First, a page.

This blog is based onepisode 169Problogyabo娱乐ger播客。亚博娱乐
Most blogs start out as a solo effort, with one person doing all the writing, marketing and social media updates. That’s certainly how I started all my blogs.
But while I still produce most of the content on ProBlogger, it’s a completely different story over at dPS (Digital Photography School). There I have 50 writers and one editor working for me to produce 14 new posts every week.
I can’t really answer that question for you. But what Ican请告诉你如何以及为什么我做到了，并指出了这样做的利弊。
But first I need to tell you something important.
This isn’t the endgame.
Don’t think you need a team of writers before you can consider yourself a successful blogger. There’s nothing wrong with doing it all yourself, no matter how long you’ve been blogging and how many readers you have. In fact, having multiple people writing for your blog could do more harm than good, especially if it’s a personal blog or one where you’re central to its branding.
But if your blog’s focus is on content and information rather than your personal view on things, then bringing in multiple writers might be worth considering.
Back then my goals were to:
- rank in search engines
- build my brand
And while they were all important, it was building that engagement that helped me take the blog to the next stage.
And they seemed more than happy to share their knowledge. Many of them read my blog posts and provided great information in their comments.
And it got me thinking.Would they be willing to write guest posts for the blog?
Some of them emailed me to say how much they enjoyed contributing to the blog. And in my reply to thank them I said that if they ever wanted to write a longer piece I’d be happy to talk about it.
At this point Digital Photography had been running for a couple of years, and there was a real sense of community and engagement on the blog. And because of that, a few people agreed to write guest posts despite the fact I couldn’t pay them. They simply wanted to give back to the community. Later I created a “Write for dPS” page where people could submit their ideas, and soon I had a pool of guest writers who were all willing to contribute one guest post a month.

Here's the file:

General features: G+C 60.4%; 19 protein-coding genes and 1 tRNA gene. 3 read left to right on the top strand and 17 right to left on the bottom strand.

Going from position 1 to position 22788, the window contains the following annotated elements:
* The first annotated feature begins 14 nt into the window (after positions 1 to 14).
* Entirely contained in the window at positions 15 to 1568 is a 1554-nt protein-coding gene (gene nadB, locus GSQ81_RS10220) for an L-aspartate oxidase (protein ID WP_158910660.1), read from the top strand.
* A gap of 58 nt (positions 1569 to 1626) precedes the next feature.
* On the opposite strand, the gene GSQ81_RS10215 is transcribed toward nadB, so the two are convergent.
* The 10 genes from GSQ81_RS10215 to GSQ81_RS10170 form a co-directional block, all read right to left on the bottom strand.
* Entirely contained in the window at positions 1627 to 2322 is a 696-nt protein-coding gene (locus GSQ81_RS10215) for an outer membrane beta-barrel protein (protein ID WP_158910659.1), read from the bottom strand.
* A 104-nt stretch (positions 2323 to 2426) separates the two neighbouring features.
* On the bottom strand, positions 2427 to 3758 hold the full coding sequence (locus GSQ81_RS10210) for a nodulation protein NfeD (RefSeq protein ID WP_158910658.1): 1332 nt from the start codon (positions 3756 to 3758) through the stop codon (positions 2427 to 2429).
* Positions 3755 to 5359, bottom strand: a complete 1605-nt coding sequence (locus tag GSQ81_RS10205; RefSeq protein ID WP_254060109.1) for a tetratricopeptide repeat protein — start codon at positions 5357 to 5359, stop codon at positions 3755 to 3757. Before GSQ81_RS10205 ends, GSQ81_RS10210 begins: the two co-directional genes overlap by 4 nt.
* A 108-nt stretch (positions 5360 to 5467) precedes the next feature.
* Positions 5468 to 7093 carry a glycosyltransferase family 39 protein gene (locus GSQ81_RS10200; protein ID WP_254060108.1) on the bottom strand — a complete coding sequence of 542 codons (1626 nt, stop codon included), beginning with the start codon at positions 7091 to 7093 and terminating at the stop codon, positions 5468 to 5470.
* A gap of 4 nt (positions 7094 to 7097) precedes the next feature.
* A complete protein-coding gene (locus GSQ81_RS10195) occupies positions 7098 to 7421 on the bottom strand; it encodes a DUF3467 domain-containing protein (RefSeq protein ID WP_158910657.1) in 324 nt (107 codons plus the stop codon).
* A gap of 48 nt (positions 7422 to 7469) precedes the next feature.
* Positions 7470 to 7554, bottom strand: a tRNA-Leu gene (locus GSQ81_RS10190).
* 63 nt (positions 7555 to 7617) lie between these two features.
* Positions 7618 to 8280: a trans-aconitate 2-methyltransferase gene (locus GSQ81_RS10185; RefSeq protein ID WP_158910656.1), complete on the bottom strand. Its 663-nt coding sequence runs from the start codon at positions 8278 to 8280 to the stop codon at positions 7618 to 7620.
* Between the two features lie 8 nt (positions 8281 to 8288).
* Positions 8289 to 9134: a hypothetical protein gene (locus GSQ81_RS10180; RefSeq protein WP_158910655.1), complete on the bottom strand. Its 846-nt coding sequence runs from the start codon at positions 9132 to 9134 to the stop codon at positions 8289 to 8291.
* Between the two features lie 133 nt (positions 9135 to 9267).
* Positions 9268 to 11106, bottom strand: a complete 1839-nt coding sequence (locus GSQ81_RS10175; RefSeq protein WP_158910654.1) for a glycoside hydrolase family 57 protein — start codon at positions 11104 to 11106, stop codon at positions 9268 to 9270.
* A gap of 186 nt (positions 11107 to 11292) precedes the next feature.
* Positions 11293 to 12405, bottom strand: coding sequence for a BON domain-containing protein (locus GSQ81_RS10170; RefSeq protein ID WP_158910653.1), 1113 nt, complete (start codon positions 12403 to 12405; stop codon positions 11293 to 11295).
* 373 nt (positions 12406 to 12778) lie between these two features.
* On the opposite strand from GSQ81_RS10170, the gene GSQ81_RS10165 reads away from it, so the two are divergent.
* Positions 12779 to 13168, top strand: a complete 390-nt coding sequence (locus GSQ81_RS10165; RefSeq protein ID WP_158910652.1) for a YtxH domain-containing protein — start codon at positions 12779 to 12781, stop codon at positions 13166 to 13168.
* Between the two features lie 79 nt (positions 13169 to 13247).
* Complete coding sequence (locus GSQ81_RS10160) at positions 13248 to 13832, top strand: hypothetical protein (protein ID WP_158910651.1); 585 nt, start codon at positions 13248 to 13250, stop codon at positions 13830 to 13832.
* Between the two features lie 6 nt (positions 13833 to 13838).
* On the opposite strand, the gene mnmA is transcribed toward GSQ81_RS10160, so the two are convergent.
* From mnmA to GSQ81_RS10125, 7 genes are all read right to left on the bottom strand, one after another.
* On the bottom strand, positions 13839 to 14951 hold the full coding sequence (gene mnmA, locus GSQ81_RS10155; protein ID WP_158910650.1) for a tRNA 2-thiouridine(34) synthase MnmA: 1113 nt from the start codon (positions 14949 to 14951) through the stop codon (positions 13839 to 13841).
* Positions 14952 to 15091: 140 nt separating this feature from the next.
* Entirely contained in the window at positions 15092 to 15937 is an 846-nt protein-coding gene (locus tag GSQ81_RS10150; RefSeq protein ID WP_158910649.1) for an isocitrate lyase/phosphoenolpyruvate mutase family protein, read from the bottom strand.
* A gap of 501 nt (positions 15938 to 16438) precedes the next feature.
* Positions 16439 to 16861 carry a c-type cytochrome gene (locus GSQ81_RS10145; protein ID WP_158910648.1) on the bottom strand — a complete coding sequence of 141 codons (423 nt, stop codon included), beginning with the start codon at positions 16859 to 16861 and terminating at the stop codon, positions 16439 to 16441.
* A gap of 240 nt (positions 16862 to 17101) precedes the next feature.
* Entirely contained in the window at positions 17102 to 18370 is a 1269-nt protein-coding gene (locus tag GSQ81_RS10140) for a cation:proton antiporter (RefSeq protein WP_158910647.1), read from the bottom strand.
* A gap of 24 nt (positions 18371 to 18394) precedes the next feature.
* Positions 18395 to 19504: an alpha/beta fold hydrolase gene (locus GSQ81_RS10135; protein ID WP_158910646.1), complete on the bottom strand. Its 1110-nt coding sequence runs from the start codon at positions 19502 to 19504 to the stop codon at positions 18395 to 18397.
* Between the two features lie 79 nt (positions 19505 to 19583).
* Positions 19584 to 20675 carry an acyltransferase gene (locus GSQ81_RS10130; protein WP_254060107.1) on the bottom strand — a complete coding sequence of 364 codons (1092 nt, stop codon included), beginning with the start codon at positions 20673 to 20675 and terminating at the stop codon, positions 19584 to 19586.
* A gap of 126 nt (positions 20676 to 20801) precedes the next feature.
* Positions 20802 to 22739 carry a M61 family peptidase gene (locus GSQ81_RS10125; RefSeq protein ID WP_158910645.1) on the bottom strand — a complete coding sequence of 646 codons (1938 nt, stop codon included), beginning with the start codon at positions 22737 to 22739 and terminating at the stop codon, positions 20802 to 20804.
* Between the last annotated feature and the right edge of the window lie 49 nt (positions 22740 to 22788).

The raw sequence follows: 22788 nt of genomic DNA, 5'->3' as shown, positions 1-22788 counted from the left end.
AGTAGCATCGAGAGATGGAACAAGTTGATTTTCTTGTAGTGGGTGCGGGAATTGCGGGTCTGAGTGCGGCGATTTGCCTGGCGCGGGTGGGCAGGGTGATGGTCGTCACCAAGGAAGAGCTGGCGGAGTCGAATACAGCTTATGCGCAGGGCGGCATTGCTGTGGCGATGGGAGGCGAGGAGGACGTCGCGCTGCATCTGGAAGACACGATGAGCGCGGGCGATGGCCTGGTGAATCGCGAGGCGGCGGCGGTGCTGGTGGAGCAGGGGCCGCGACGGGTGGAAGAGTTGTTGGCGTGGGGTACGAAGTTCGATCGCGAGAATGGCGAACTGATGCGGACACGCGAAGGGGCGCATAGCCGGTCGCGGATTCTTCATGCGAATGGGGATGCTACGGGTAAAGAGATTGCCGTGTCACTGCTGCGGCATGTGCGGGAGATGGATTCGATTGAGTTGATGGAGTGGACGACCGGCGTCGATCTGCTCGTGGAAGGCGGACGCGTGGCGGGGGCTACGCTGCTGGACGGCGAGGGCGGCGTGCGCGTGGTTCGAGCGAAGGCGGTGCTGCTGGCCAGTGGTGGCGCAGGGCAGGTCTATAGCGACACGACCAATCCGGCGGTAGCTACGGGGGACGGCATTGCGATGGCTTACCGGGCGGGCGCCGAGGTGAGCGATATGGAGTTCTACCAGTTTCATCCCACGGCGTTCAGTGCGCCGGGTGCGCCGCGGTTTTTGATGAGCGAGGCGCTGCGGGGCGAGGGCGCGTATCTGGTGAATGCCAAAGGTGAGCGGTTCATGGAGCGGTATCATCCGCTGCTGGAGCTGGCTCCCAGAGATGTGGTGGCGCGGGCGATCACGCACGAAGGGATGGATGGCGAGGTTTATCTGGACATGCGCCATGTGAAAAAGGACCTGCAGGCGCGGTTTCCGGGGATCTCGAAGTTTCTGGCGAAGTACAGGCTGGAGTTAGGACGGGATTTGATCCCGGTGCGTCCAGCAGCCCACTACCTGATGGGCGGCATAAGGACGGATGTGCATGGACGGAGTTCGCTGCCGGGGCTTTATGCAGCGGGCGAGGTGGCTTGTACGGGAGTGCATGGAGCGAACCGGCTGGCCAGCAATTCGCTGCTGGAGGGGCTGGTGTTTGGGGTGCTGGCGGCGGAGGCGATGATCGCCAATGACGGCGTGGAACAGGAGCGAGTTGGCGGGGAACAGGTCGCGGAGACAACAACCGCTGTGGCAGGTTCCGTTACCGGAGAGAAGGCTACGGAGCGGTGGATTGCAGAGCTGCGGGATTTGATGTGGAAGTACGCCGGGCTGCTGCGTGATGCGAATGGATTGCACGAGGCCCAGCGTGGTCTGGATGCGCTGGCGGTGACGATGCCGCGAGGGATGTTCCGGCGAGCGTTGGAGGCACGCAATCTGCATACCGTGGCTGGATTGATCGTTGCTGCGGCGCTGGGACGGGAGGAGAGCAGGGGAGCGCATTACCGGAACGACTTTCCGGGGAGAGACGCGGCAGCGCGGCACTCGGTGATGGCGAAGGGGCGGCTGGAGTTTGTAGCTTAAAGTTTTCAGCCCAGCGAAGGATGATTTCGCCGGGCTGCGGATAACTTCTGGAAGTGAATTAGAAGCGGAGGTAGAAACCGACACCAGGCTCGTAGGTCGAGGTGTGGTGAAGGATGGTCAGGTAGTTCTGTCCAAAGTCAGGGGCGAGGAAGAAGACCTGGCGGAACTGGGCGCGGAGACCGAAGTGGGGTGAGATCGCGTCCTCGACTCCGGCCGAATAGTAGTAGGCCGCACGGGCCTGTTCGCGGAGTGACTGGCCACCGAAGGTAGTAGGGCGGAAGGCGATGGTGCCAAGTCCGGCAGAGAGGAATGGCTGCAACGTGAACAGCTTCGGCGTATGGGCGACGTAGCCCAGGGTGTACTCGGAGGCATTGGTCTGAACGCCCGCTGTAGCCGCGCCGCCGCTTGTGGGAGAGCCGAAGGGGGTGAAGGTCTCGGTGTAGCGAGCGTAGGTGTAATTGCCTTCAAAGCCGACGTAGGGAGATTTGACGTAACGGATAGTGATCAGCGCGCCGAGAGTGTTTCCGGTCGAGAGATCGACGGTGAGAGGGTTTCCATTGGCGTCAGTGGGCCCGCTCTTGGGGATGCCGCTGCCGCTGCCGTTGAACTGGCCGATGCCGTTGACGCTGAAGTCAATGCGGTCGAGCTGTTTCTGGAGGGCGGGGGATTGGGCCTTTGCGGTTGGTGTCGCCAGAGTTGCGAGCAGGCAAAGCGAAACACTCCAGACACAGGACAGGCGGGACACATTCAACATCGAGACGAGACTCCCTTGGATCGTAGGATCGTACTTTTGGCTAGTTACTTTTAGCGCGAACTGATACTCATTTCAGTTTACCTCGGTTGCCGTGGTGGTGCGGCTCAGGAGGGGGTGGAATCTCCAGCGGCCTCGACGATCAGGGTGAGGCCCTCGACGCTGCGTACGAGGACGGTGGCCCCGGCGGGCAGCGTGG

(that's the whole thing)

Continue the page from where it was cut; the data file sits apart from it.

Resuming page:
As the blog got more traffic (and more revenue) we grew our team of writers and started publishing more and more posts each week. We now have a team of 50 writers working together to produce 14 posts a week. Some of them write a post every week, while others write one every month.
The hiring process
Rather than advertising for a writer whenever we lose one, we hire people in batches. We tend to advertise every few months of so, and typically hire five people at a time.
We start by posting an advertisement on theyabo娱乐Problogger工作委员会。在那个广告中，我们清楚地说明了我们正在寻找的那种人。我们还要求每个申请人提交他们的工作样本，以帮助我们做出决定。
We then send an email to those we’re interested in that says, “Thanks for your application. Here’s what happens next. We’ll be in touch soon.”
Nest, we sort these applicants into groups (‘Great’, ‘Good’ and ‘Okay’). We’ll grab as many people as we need from the ‘Great’ group first, and if we still don’t have enough we’ll move to the ‘Good’ group, and so on.
We then tell the people we’ve short-listed about the job – what it entails, what it pays, etc. – and ask them to write a trial post for us (which we pay for). This helps us determine not only the quality of their work, but also what they’re like to work with. Can they deliver on time? Are they high maintenance? Do they understand what WordPress is and how to write for that audience? Will they respond to comments people make about their article?
It’s also a way to see whether their style resonates with our audience – what voice they write in, how accessible their content is, how inclusive they are, how clear they are. And it also gives us a chance to see how our audience will respond to them. Do they get a lot of comments? Do they write in a way that’s engaging and gets lots of shares? You get a real feel for people through this process.
It also allows you to publish more specialized content. One of the benefits of having so many people writing for Digital Photography School is it now has so much more content that’s written for expert photographers – content I could never write myself.
But there are also a few drawbacks. It takes time to find, select and train new writers. And if you don’t have a dedicated editor in your team, you may find yourself editing every post that comes through as well.
You may also find that some of your readers don’t like a particular writer’s style or personality. If that happens you need to consider whether keeping them on is worth the potential risk to your readership, and even your brand.
当然,大多数定期贡献者将费用ct to paid.
For those of you who have been thinking about hiring writers for your blog, has this post helped you make your decision? Let us know in the comments.
Photo by Museums Victoria on Unsplash